Australian data center provider Iris has doubled its fundraising round to $40 million AUD ($30.7 million USD) ahead of its Initial Public Offering (IPO). The company provides data center services for computing applications requiring high performance and efficiency, such as machine learning, genomics and research, rendering and visualization, mining, and more. They do so using sustainable energy sources such as solar and wind farms.
Bitcoin mining is known for its high energy usage due to its competitive nature. Mining difficulty is something that increases with the amount of hash power online — this means that more miners (and/or more powerful mining setups) will cause Bitcoin’s algorithm to increase mining difficulty. This sounds absurdly inefficient and costly. However, it makes it harder to take over the Bitcoin network (it also makes it harder to steal coins from users). Bitcoin currently stands as one of the most difficult networks to take over.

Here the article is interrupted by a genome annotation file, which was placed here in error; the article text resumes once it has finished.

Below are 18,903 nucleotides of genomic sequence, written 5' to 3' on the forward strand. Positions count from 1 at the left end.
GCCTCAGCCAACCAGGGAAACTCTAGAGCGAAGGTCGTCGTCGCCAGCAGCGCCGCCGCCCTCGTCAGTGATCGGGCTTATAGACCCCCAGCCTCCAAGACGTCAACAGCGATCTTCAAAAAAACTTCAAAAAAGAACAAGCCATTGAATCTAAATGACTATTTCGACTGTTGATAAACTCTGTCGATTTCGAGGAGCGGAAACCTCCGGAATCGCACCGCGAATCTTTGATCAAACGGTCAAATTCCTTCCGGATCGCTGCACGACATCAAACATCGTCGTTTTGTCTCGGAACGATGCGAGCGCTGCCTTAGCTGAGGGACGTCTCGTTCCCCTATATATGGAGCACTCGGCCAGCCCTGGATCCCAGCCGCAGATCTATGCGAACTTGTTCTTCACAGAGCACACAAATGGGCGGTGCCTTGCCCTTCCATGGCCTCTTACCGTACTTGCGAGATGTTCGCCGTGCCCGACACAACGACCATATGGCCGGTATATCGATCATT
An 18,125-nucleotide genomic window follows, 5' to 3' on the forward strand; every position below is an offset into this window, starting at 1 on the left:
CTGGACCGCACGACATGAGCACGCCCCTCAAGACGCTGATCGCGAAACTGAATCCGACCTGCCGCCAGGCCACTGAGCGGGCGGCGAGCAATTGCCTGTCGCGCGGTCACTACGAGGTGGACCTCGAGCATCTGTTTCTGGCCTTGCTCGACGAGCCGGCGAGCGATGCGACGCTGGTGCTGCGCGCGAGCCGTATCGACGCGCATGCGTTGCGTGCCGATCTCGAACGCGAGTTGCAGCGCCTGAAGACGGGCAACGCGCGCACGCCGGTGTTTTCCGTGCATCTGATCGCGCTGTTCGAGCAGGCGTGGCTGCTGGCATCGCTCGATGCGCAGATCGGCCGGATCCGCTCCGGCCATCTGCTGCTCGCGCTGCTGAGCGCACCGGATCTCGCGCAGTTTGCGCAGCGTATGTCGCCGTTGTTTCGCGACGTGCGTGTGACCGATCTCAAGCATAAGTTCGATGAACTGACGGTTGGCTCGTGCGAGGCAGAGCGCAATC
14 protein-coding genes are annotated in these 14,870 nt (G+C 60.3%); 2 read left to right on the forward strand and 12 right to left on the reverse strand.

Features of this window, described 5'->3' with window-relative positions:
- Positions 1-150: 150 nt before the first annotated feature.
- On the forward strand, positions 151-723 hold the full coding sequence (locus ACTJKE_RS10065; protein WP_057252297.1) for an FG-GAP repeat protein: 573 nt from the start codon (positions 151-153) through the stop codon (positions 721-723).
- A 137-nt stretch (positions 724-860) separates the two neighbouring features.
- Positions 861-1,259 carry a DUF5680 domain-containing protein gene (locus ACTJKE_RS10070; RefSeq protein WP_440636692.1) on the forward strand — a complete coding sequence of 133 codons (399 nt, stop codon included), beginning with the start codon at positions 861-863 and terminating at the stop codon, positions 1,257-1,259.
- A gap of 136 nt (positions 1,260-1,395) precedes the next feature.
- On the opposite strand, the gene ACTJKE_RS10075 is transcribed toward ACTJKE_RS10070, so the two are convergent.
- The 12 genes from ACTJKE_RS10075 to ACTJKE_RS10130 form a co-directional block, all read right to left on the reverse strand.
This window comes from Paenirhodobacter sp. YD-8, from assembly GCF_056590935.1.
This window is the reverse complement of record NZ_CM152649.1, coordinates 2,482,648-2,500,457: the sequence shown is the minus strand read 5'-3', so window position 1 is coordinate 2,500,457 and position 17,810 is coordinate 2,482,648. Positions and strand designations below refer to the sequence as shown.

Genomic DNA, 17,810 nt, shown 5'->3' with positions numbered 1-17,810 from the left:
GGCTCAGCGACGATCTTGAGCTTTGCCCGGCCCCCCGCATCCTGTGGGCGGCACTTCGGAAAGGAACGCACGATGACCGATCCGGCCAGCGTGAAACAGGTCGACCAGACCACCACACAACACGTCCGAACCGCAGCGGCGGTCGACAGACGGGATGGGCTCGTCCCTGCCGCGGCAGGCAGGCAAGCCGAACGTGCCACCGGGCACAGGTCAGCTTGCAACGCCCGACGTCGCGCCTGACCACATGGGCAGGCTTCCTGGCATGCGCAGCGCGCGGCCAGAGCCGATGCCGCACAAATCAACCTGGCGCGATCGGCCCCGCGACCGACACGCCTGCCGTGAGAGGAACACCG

For a store of value in which security has to be a top priority, how do you ameliorate the resulting environmental impact of its high power consumption? Using cleaner energy sources is the most actionable solution in the long term considering that more efficient mining rigs just end up increasing mining difficulty (because they lead to more mining).
Aside from that, the world should be trying to reduce reliance on polluting energy sources — so this makes perfect sense. Iris Energy’s solar and wind energy-powered mining services will help to offset the indirect coal and gas usage of mining operations. If this business model succeeds on a large scale, it could also bolster the renewable energy industry. That could lead to increased production, more funding for the solar and wind power industry, and reduced renewable energy prices due to economies of scale.